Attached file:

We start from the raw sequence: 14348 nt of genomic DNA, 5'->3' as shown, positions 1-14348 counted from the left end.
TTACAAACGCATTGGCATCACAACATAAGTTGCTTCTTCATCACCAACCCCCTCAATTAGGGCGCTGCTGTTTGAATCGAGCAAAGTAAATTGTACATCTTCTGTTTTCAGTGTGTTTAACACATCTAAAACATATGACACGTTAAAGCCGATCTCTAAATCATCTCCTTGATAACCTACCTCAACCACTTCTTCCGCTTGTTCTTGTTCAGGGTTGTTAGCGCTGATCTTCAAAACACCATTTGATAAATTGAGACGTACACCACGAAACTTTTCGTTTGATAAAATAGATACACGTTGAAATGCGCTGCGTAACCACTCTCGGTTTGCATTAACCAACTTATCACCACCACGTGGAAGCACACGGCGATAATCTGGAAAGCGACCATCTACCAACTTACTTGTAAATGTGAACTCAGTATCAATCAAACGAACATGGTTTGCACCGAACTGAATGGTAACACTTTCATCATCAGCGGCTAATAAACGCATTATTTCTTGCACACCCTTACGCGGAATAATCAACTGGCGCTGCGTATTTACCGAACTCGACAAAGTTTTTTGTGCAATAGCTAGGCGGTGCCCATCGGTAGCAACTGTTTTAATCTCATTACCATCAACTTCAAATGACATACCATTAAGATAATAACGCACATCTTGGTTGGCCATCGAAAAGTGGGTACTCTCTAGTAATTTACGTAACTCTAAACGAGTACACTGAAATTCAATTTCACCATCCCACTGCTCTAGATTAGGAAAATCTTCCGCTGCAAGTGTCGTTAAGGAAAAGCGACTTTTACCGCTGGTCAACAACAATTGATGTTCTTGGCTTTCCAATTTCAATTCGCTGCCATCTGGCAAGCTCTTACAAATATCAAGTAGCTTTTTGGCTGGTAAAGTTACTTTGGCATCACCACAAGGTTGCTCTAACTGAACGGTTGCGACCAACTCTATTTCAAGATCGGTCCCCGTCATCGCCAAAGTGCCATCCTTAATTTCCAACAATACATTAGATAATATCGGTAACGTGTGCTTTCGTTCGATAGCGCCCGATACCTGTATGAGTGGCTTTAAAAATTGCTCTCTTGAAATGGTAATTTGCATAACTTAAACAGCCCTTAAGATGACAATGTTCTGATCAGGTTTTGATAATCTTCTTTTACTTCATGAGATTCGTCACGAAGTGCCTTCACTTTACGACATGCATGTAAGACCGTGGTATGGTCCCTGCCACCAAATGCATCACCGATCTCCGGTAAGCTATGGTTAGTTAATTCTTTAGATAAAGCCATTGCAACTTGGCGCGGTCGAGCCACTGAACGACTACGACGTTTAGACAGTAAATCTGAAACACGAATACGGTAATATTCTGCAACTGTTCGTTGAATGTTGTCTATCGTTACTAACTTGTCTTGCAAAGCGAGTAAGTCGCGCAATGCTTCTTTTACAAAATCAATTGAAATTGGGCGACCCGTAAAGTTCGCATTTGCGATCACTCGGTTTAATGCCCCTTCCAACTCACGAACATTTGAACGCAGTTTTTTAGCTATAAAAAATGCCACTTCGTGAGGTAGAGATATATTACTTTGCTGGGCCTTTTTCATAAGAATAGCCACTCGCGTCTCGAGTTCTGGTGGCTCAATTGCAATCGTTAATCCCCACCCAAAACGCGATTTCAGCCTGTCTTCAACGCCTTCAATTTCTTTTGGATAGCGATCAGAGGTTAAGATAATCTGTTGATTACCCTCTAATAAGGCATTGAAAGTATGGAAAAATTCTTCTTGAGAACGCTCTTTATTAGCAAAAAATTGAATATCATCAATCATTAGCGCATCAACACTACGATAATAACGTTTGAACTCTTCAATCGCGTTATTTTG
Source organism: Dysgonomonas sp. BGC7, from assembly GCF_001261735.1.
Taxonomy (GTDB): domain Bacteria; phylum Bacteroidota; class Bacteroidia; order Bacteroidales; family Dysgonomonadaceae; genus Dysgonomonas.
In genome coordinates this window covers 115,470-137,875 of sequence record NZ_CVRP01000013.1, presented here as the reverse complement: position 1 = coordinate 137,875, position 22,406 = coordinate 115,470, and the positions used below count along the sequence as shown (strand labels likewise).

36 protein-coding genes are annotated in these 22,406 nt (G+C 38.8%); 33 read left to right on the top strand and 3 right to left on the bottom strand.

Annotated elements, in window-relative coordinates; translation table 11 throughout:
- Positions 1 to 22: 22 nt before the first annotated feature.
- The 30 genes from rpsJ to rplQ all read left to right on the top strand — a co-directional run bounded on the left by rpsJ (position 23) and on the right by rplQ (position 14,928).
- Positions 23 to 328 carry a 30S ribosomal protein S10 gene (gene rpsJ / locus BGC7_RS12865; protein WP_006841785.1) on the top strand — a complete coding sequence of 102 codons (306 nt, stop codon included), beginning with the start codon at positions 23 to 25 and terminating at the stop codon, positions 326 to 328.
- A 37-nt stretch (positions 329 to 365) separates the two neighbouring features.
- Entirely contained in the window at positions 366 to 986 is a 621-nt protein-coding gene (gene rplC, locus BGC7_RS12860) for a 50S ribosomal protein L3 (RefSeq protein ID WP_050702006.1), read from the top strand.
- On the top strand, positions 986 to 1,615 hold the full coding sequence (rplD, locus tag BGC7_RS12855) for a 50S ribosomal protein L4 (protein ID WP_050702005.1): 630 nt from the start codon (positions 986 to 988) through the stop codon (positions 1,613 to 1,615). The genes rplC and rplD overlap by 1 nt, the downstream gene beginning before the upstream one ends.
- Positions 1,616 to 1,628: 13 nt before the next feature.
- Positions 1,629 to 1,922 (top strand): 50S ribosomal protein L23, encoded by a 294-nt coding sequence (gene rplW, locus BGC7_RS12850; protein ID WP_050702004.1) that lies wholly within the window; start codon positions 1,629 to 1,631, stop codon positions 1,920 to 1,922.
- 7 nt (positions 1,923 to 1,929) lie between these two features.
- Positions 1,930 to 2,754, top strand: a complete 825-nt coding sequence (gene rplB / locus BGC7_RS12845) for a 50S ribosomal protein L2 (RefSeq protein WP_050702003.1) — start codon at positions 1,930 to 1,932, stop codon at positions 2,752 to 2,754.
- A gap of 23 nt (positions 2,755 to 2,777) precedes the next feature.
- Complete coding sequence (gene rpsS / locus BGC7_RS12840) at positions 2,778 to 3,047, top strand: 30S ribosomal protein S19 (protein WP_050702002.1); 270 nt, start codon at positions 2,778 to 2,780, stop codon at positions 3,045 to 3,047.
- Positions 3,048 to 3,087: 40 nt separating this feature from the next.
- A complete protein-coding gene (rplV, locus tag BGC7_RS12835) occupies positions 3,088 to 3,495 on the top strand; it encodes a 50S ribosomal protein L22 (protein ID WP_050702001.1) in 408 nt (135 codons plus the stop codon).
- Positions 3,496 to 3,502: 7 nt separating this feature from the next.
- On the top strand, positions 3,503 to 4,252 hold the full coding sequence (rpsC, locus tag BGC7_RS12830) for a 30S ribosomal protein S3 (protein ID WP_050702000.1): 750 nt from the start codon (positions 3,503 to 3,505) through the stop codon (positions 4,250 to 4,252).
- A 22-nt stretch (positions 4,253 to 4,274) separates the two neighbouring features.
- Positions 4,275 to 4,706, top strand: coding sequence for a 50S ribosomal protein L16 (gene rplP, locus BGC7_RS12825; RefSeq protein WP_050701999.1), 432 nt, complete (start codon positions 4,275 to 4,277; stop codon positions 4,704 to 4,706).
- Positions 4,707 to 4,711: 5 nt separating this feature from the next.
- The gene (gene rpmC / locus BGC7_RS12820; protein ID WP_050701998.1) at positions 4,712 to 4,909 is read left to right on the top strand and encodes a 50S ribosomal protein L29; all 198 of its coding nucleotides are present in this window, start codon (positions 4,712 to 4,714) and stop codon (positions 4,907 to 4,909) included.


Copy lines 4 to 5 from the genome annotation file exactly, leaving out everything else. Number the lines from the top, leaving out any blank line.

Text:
Taxonomy (GTDB): domain Bacteria; phylum Bacteroidota; class Bacteroidia; order Bacteroidales; family Dysgonomonadaceae; genus Dysgonomonas.
In genome coordinates this window covers 115,470-137,875 of sequence record NZ_CVRP01000013.1, presented here as the reverse complement: position 1 = coordinate 137,875, position 22,406 = coordinate 115,470, and the positions used below count along the sequence as shown (strand labels likewise).